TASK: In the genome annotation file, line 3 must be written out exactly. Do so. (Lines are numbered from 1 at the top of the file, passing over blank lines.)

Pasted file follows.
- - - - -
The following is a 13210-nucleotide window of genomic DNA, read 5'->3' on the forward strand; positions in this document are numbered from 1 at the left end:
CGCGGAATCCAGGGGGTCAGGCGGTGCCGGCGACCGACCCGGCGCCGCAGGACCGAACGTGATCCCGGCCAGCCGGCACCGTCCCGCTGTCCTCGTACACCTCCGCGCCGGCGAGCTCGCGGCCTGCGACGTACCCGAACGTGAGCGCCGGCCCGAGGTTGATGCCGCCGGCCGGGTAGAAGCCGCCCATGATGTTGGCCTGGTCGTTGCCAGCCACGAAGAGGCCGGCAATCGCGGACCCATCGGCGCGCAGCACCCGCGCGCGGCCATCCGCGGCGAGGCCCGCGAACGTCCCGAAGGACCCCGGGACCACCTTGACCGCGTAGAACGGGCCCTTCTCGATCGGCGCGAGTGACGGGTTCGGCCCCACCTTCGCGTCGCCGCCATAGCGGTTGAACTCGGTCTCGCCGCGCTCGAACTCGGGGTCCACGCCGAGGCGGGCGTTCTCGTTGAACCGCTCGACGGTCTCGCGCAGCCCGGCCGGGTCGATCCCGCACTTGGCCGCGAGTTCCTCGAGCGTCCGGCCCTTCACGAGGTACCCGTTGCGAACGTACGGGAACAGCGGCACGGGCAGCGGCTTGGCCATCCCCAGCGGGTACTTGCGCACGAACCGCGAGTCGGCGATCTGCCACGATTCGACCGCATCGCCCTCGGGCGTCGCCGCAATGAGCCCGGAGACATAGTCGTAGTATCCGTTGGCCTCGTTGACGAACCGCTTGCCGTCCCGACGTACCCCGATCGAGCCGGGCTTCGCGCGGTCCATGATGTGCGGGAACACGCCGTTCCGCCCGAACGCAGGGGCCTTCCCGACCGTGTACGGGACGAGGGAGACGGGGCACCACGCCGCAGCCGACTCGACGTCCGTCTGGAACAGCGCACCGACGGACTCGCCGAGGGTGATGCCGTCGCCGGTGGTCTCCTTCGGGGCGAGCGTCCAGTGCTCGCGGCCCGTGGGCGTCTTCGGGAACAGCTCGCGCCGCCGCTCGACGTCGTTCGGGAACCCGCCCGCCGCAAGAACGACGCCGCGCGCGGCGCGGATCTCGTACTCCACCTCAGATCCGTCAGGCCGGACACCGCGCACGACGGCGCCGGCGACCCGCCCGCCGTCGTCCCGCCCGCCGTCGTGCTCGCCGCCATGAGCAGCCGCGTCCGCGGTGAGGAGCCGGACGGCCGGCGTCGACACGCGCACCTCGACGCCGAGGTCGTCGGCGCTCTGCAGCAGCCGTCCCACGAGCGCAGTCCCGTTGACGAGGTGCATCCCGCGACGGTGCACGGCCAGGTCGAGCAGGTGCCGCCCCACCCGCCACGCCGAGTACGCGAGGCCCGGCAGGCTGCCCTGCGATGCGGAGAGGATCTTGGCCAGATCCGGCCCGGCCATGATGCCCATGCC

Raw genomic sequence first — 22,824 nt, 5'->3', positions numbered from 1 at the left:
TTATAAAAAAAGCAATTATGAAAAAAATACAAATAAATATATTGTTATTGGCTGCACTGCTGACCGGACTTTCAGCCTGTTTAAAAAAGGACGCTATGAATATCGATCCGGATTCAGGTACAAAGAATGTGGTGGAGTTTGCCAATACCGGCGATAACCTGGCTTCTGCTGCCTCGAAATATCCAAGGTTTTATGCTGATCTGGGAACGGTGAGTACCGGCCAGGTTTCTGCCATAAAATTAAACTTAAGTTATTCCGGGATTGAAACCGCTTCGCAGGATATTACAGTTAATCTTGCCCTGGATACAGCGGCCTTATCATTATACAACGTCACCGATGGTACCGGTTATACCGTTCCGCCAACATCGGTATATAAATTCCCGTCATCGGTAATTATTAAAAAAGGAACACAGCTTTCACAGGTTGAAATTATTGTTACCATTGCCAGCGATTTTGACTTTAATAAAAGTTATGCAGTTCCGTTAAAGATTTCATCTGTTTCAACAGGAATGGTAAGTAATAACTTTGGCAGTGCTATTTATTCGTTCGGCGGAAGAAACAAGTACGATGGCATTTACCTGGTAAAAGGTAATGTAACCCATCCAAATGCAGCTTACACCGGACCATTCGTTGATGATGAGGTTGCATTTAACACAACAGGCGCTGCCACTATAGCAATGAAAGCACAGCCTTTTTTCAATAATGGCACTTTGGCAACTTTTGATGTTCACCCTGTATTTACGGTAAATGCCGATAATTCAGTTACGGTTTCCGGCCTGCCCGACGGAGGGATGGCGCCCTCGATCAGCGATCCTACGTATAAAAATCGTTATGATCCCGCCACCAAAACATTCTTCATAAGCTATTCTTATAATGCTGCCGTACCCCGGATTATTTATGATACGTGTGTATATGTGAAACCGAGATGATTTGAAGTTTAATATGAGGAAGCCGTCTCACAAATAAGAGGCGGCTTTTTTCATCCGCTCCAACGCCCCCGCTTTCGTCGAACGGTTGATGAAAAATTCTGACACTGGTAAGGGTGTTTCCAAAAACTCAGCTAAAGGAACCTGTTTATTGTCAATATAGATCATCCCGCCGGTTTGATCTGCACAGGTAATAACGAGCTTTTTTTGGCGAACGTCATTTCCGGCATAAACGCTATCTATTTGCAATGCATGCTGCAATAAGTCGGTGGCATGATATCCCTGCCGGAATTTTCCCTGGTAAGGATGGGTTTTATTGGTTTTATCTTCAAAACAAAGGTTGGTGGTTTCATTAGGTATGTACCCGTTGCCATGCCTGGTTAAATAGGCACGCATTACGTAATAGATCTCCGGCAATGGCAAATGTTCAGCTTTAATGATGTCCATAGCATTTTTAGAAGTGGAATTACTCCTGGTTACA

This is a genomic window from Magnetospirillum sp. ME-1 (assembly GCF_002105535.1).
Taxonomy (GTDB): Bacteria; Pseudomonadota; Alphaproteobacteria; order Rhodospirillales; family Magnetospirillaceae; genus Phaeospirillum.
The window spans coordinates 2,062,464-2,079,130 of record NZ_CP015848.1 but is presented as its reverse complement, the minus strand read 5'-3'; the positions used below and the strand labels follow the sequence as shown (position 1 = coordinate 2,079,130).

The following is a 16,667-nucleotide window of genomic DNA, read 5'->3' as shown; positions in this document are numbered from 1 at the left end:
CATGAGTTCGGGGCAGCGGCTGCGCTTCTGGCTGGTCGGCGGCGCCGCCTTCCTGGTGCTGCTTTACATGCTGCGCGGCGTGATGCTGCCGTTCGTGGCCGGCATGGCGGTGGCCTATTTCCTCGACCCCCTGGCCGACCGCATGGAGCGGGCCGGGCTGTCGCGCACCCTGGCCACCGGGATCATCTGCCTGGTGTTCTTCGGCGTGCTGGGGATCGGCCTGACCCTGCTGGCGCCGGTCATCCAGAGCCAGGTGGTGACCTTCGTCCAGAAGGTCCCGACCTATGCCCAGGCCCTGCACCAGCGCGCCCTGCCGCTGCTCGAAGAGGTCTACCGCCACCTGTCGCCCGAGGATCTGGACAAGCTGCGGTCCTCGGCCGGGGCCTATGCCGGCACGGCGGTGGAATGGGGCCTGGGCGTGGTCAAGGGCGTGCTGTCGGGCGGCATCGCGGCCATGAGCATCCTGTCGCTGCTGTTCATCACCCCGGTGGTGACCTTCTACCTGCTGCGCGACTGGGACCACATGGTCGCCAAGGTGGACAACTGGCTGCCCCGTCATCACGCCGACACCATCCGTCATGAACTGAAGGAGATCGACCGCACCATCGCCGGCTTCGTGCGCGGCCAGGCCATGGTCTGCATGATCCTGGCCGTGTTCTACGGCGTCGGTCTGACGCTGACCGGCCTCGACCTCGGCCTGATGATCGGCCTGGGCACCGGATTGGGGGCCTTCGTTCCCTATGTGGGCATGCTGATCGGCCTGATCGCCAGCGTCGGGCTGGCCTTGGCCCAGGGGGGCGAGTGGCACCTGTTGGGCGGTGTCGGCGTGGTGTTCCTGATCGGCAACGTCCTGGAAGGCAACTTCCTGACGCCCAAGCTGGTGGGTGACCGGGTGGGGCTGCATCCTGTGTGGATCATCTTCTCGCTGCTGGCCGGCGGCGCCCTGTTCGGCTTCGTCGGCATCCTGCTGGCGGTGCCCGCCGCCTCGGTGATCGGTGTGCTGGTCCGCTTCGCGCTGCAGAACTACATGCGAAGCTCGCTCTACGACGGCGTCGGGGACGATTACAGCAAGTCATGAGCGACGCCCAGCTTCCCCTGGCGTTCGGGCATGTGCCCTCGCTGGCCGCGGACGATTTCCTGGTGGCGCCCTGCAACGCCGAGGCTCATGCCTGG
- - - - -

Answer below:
Raw genomic sequence first — 22,824 nt, 5'->3', positions numbered from 1 at the left: